While at the Lodge, isolating students order food to be delivered to the common areas in individually packed plastic bags by Dartmouth Dining. Dick’s House nurses contact students every few hours to check in on them.
Carter, Morales, Moreda and Parrish-Penny all tested negative for COVID-19 and were each cleared to leave after only one night in the Lodge.
Carter said that she did not expect to be released so soon, noting that Dick’s House nurses had told her she would stay at least two to three days. However, after her negative test, she said Dick’s House told her they wanted her out of isolation housing as soon as possible in order to decrease the risk of her contracting COVID-19 from anyone in isolation who might test positive. Morales, on the other hand, was allowed to stay an extra night following his negative COVID-19 test, as he still felt ill after a bout of food poisoning.
Parrish-Penny said that she was not given any instructions on how to avoid or handle encounters with other isolating students. She described an encounter with another isolating student while picking up food from a common area. While both students were able to safely avoid contact, she said the other student seemed “pretty freaked out.”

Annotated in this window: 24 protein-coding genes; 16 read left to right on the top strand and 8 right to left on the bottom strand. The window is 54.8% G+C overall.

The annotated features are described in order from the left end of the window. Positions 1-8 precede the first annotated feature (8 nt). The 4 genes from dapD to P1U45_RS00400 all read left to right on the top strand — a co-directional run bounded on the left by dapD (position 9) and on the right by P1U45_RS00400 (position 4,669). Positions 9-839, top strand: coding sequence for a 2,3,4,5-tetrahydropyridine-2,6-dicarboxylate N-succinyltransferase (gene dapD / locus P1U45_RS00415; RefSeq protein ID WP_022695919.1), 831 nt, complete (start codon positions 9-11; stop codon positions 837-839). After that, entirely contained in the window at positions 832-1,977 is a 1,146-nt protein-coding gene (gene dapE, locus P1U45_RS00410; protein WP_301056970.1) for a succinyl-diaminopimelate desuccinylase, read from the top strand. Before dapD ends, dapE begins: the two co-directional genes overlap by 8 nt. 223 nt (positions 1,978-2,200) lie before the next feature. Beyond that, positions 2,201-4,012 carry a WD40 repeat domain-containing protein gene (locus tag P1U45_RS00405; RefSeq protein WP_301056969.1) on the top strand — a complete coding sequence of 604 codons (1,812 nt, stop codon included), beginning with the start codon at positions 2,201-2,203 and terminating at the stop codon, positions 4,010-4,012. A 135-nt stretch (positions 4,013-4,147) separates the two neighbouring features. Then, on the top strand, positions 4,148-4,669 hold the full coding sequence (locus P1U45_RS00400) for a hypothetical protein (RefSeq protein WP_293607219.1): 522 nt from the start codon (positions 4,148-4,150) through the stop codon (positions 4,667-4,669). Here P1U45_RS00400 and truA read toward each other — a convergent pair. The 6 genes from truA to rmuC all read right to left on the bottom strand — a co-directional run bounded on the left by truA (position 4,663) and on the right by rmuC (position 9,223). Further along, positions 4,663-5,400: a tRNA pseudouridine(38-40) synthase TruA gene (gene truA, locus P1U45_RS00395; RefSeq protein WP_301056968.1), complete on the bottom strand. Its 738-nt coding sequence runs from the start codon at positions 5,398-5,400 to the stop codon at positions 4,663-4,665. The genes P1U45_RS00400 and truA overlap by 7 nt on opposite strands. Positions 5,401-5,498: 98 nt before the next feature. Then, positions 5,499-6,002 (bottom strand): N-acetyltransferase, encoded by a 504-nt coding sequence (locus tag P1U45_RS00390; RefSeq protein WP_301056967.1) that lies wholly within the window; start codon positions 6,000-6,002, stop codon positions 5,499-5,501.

“She was assuming that I had COVID, and I was kind of assuming she had it as well,” she said. “It was a pretty weird feeling.”
Parrish-Penny said she and the other student discussed how to maneuver while keeping a safe social distance. She said she never found out if the student had COVID-19 and did not receive any contact tracing calls following her stay.
Besides the occasional encounter with other isolating students, the only contact isolated students have is with Dartmouth personnel. Parrish-Penny said that at one point, a Dartmouth maintenance worker wearing a mask came in to fix a broken radiator in her room. Morales said that all three times he left his room, he saw a janitor wearing a mask and gloves cleaning.
While Morales and Parrish-Penny both tested negative for COVID-19, their interactions with staff occured before their test results came out.
Carter described her time in the Lodge as “exponentially” more isolating than her time in quarantine during the first two weeks of the term. Morales described isolation as “depressing,” and Moreda said it was “a little scary.”